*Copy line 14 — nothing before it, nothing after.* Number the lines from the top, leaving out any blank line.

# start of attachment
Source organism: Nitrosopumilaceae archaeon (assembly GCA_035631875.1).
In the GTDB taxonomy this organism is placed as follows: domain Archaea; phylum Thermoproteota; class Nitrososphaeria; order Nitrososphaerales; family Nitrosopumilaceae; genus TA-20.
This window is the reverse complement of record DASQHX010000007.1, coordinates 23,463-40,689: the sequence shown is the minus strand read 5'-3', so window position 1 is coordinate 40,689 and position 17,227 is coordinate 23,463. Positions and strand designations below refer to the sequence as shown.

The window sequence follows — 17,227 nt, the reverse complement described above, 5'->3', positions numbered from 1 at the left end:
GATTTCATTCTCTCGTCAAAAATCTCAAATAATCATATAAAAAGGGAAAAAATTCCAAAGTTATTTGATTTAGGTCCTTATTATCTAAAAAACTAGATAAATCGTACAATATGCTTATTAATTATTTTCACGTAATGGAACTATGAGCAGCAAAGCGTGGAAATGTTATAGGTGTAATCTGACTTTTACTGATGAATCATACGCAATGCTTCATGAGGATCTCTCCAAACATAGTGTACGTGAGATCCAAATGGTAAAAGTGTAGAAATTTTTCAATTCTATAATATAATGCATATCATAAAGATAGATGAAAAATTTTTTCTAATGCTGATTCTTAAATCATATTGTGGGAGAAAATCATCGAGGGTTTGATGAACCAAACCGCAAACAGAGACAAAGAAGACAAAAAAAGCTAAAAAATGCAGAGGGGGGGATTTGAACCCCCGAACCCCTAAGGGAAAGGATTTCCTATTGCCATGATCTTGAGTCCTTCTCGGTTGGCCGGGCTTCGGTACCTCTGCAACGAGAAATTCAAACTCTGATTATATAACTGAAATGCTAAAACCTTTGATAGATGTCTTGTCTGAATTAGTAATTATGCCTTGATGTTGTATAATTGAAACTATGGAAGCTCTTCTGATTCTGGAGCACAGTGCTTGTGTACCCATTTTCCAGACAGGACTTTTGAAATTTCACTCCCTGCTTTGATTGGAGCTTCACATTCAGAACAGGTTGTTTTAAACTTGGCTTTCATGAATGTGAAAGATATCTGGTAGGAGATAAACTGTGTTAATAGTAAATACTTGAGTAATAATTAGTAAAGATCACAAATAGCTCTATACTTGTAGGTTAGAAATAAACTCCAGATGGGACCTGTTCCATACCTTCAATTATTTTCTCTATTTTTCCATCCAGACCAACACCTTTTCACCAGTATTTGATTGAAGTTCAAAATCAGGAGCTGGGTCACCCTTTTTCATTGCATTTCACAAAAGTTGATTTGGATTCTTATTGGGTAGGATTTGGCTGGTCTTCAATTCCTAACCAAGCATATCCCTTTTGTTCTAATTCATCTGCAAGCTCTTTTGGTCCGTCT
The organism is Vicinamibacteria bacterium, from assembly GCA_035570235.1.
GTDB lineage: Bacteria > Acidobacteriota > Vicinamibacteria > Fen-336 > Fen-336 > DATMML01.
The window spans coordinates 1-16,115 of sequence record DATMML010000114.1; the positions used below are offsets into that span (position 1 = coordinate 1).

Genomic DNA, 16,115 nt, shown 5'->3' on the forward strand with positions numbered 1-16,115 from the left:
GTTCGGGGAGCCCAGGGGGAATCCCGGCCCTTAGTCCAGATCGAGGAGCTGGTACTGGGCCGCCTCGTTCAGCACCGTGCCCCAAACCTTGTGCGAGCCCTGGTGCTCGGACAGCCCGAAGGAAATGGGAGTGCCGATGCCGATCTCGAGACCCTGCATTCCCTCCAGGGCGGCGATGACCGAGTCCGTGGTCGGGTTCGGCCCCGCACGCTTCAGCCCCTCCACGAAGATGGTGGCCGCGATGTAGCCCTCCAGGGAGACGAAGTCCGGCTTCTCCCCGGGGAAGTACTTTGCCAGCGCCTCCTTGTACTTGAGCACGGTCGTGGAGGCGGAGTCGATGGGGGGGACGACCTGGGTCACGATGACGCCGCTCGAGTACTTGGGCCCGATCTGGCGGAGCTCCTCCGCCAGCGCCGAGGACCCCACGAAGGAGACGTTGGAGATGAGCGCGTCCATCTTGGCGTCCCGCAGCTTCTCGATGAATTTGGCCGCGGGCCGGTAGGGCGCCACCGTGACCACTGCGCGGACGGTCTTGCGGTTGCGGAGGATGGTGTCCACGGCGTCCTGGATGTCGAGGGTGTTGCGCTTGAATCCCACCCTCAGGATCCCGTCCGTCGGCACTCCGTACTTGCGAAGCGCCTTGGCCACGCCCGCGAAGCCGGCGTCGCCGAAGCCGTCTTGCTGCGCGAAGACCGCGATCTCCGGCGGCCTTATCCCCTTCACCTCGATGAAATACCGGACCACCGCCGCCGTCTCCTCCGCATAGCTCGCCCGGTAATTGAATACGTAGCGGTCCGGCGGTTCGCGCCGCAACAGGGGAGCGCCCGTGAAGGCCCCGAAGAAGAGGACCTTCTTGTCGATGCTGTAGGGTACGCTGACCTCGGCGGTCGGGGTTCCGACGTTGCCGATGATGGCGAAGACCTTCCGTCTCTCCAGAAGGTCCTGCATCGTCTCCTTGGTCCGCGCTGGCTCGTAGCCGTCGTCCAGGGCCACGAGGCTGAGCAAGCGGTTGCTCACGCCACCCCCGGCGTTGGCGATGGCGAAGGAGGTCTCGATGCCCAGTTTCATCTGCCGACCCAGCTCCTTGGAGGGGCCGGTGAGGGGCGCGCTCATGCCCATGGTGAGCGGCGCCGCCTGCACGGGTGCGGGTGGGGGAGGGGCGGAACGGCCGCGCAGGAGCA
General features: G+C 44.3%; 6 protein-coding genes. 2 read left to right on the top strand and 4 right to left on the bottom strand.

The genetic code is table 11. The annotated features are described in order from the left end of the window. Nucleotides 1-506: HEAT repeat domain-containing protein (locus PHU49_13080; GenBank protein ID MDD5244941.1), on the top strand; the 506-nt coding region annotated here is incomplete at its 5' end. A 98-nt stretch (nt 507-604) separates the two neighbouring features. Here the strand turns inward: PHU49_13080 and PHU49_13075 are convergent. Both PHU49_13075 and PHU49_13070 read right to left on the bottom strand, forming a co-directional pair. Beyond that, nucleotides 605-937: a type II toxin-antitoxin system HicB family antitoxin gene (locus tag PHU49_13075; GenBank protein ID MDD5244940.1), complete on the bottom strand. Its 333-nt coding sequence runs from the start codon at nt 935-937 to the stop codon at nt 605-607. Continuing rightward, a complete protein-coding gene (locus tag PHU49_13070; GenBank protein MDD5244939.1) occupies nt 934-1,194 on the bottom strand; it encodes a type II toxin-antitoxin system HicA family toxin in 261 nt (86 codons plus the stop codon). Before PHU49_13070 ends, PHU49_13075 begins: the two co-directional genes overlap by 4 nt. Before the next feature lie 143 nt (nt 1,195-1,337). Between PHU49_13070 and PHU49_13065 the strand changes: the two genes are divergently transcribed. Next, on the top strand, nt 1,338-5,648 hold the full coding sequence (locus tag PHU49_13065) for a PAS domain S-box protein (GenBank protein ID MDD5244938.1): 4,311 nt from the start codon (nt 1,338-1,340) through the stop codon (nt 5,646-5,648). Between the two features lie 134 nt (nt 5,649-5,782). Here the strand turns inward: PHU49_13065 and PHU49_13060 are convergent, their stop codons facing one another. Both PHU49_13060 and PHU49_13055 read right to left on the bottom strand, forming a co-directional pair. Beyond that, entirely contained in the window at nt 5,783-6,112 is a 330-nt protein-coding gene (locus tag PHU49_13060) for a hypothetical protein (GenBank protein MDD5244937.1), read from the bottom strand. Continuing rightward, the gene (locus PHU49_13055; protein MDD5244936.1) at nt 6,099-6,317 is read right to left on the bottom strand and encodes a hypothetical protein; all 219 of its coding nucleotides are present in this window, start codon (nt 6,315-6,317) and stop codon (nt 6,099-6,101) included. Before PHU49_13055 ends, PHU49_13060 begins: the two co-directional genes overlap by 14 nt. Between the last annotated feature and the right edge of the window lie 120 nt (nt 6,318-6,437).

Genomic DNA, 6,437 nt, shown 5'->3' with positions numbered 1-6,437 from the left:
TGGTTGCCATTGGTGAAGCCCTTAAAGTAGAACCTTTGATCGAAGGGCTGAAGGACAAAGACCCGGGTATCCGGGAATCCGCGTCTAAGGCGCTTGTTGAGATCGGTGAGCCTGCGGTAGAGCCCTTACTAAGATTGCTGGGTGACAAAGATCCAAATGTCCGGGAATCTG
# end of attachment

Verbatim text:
TGGTTGCCATTGGTGAAGCCCTTAAAGTAGAACCTTTGATCGAAGGGCTGAAGGACAAAGACCCGGGTATCCGGGAATCCGCGTCTAAGGCGCTTGTTGAGATCGGTGAGCCTGCGGTAGAGCCCTTACTAAGATTGCTGGGTGACAAAGATCCAAATGTCCGGGAATCTG